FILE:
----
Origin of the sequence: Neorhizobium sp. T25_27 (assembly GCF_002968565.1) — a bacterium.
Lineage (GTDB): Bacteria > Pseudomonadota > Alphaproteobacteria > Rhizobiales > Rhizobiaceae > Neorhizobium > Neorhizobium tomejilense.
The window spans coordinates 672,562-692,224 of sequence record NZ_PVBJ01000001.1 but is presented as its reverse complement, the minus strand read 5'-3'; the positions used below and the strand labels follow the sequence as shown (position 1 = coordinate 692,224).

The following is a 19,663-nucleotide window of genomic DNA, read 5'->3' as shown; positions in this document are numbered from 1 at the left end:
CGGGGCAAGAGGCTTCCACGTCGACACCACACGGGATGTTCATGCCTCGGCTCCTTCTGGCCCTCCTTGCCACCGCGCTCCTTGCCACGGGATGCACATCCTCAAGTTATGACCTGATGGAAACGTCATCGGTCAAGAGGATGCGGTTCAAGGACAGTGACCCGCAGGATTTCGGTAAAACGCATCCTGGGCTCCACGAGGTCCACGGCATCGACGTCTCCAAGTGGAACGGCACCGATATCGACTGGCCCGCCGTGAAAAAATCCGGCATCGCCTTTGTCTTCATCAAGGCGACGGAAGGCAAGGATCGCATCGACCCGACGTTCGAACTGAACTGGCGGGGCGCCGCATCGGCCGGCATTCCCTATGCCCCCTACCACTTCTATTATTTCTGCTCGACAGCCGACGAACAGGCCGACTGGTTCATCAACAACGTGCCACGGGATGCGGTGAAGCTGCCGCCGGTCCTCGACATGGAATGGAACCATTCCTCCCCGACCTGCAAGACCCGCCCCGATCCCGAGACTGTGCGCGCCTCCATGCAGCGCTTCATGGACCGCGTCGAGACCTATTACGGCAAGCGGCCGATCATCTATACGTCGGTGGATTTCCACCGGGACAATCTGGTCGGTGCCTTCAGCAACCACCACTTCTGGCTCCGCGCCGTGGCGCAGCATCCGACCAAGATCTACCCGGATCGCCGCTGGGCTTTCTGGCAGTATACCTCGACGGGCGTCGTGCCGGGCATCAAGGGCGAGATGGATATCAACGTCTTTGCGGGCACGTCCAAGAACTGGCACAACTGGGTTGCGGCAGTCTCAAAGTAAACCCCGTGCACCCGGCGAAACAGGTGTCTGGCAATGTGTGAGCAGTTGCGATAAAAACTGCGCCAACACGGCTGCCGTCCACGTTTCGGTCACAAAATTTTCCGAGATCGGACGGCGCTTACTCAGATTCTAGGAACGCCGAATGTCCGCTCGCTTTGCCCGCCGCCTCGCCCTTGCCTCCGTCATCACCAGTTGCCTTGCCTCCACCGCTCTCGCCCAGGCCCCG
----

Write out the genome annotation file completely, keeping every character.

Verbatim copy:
Origin of the sequence: Neorhizobium sp. T25_27 (assembly GCF_002968565.1) — a bacterium.
Lineage (GTDB): Bacteria > Pseudomonadota > Alphaproteobacteria > Rhizobiales > Rhizobiaceae > Neorhizobium > Neorhizobium tomejilense.
The window spans coordinates 672,562-692,224 of sequence record NZ_PVBJ01000001.1 but is presented as its reverse complement, the minus strand read 5'-3'; the positions used below and the strand labels follow the sequence as shown (position 1 = coordinate 692,224).

The following is a 19,663-nucleotide window of genomic DNA, read 5'->3' as shown; positions in this document are numbered from 1 at the left end:
CGGGGCAAGAGGCTTCCACGTCGACACCACACGGGATGTTCATGCCTCGGCTCCTTCTGGCCCTCCTTGCCACCGCGCTCCTTGCCACGGGATGCACATCCTCAAGTTATGACCTGATGGAAACGTCATCGGTCAAGAGGATGCGGTTCAAGGACAGTGACCCGCAGGATTTCGGTAAAACGCATCCTGGGCTCCACGAGGTCCACGGCATCGACGTCTCCAAGTGGAACGGCACCGATATCGACTGGCCCGCCGTGAAAAAATCCGGCATCGCCTTTGTCTTCATCAAGGCGACGGAAGGCAAGGATCGCATCGACCCGACGTTCGAACTGAACTGGCGGGGCGCCGCATCGGCCGGCATTCCCTATGCCCCCTACCACTTCTATTATTTCTGCTCGACAGCCGACGAACAGGCCGACTGGTTCATCAACAACGTGCCACGGGATGCGGTGAAGCTGCCGCCGGTCCTCGACATGGAATGGAACCATTCCTCCCCGACCTGCAAGACCCGCCCCGATCCCGAGACTGTGCGCGCCTCCATGCAGCGCTTCATGGACCGCGTCGAGACCTATTACGGCAAGCGGCCGATCATCTATACGTCGGTGGATTTCCACCGGGACAATCTGGTCGGTGCCTTCAGCAACCACCACTTCTGGCTCCGCGCCGTGGCGCAGCATCCGACCAAGATCTACCCGGATCGCCGCTGGGCTTTCTGGCAGTATACCTCGACGGGCGTCGTGCCGGGCATCAAGGGCGAGATGGATATCAACGTCTTTGCGGGCACGTCCAAGAACTGGCACAACTGGGTTGCGGCAGTCTCAAAGTAAACCCCGTGCACCCGGCGAAACAGGTGTCTGGCAATGTGTGAGCAGTTGCGATAAAAACTGCGCCAACACGGCTGCCGTCCACGTTTCGGTCACAAAATTTTCCGAGATCGGACGGCGCTTACTCAGATTCTAGGAACGCCGAATGTCCGCTCGCTTTGCCCGCCGCCTCGCCCTTGCCTCCGTCATCACCAGTTGCCTTGCCTCCACCGCTCTCGCCCAGGCCCCG